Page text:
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Investigation: Exploring Cells, a Historical Perspective

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    Overview: In this lab, you will explore the appearance of cells as historical figures may have seen them. Review the steps of using a microscope and focusing on high power before proceeding.

    Robert Hooke Observed Cork

    Robert Hooke was the first person to see cells when he viewed a piece of cork with a microscope. What he saw, he described as “porous” and like a “honeycomb.” From his observation he decided to call the boxes he viewed cells because it reminded him of the rooms that monks live in. We also use the term “cell” today to describe rooms in which prisoners live.

    Find a prepared slide labeled “cork.” You should be able to see a pink specimen on the slide even before you look at it with the microscope. The cork was stained pink so that you could see it more clearly. Focus slide under scanning, then low, and then high power.

    Draw the cells “to scale.” This means that you should use the circle of the viewing field to show the cells as they appear when viewed at that magnification.

    Cork Cells

    cork drawings.png

    1) Describe what you see under the microscope using your own words.

    2) How did the appearance of the cork inspire the naming of the cells?

    Anton van Leeuwenhoek Discovered “Animalcules”

    Anton Leeuwenhoek looked at pond water under a microscope and found that it was full of tiny like organisms that swam around. No one had a name for these organisms, so he called them “Animalcules.”

    Sometimes, these organisms can swim fast and be difficult to observe. To make it easier to see one, biologists preserve organisms on slides in a fixed state; locate a preserved slide called “paramecium.” This is an example of one of Leeuwenhoek’s animalcules, though we now know that there were also small invertebrates in the water, like the daphnia shown.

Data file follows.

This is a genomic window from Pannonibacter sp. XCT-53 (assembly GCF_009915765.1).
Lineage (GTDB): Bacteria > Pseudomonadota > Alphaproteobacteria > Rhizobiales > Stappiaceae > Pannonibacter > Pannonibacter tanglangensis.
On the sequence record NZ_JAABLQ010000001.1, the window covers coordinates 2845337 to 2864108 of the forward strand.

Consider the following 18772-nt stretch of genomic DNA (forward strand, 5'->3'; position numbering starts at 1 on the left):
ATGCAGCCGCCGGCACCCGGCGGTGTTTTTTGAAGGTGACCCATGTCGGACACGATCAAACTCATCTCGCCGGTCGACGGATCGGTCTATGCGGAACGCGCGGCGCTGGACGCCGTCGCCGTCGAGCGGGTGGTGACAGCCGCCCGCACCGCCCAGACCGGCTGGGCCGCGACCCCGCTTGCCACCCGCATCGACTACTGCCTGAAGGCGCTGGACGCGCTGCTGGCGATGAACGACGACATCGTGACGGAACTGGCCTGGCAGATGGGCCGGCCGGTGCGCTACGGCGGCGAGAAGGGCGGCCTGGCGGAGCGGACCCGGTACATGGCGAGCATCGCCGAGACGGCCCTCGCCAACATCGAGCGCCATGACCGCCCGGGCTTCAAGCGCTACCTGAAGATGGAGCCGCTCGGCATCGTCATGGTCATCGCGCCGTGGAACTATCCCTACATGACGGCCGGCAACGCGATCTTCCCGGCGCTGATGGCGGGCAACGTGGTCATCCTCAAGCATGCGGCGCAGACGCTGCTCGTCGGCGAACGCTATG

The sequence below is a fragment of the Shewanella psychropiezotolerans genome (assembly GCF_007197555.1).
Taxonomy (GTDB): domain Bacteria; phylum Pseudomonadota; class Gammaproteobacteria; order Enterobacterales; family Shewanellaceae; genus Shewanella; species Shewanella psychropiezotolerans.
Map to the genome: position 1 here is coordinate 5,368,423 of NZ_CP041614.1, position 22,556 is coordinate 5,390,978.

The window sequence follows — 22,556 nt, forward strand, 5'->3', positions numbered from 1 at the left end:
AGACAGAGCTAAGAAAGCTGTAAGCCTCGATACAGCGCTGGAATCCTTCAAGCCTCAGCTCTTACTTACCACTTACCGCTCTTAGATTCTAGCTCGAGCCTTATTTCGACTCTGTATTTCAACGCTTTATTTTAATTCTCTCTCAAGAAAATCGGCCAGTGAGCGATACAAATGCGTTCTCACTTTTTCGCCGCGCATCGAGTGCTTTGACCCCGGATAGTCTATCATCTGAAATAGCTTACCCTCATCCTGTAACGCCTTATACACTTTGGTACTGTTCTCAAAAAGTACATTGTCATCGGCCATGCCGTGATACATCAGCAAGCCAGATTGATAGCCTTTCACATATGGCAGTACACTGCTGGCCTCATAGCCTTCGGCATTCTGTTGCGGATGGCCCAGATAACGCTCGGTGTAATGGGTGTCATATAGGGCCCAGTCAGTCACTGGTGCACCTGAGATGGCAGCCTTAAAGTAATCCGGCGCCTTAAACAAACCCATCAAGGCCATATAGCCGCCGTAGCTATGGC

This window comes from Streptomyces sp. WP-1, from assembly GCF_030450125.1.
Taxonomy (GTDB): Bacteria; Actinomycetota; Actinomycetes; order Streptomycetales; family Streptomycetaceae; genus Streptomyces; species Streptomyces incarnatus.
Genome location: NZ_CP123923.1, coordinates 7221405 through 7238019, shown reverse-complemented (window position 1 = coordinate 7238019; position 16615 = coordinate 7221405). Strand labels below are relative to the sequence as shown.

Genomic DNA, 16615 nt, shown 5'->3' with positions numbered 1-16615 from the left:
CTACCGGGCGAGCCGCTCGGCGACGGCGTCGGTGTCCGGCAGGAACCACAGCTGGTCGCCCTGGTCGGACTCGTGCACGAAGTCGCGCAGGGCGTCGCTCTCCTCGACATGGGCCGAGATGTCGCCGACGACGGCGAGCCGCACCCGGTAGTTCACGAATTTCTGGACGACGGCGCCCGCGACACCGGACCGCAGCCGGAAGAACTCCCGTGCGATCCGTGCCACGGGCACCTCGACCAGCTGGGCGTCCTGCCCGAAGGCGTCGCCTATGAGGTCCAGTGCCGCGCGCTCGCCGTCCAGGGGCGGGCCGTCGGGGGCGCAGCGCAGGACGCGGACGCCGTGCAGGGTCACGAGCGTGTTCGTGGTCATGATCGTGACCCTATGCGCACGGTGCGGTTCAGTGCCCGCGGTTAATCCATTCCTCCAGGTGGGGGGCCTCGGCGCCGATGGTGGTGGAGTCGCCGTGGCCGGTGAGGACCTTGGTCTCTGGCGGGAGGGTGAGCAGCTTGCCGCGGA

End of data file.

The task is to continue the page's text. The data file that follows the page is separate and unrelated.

Draw the paramecium to scale.


    3) Why are living “animalcules” difficult to observe?

    4) What was Leeuwenhoek actually seeing in his sample of water?

    5) Do you think you could find these organisms in your drinking water? Why or why not?

    Matthias Schleiden Loved His plants

    Matthias Schleiden was a botanist that examined a large number of plants under the microscope. He concluded that all plants were made of cells, which contributed to the creation of the Cell Theory. Plants usually have square shaped cells, and the cell sof the leaves will have green chloroplasts which are used for photosynthesis. Root cells, like those of the onion, do not contain chloroplasts.

    View prepared slides of onion cells and spirogyra under low power.

    plant drawing.png

    Theodor Schwann Loved His Animals

    Theodor Schwann was a zoologist, and he spent his time looking at animal tissues with a microscope. His conclusion was similar to Schleiden’s: all animals were made of cells. Together, with other observations of the time, the cell theory was developed. To see an animal cell, you will view a prepared slide of blood and a prepared slide of muscle cells. Sketch both under high power (400x)

    animal cell drawing.png

    6) How was Schwann's conclusion similar to Schleiden?

    7) How were plant and animal cells similar? How were they different?

    This page titled Investigation: Exploring Cells, a Historical Perspective is shared under a CC BY-NC-SA license and was authored, remixed, and/or curated by Shannan Muskopf (Biology Corner) .

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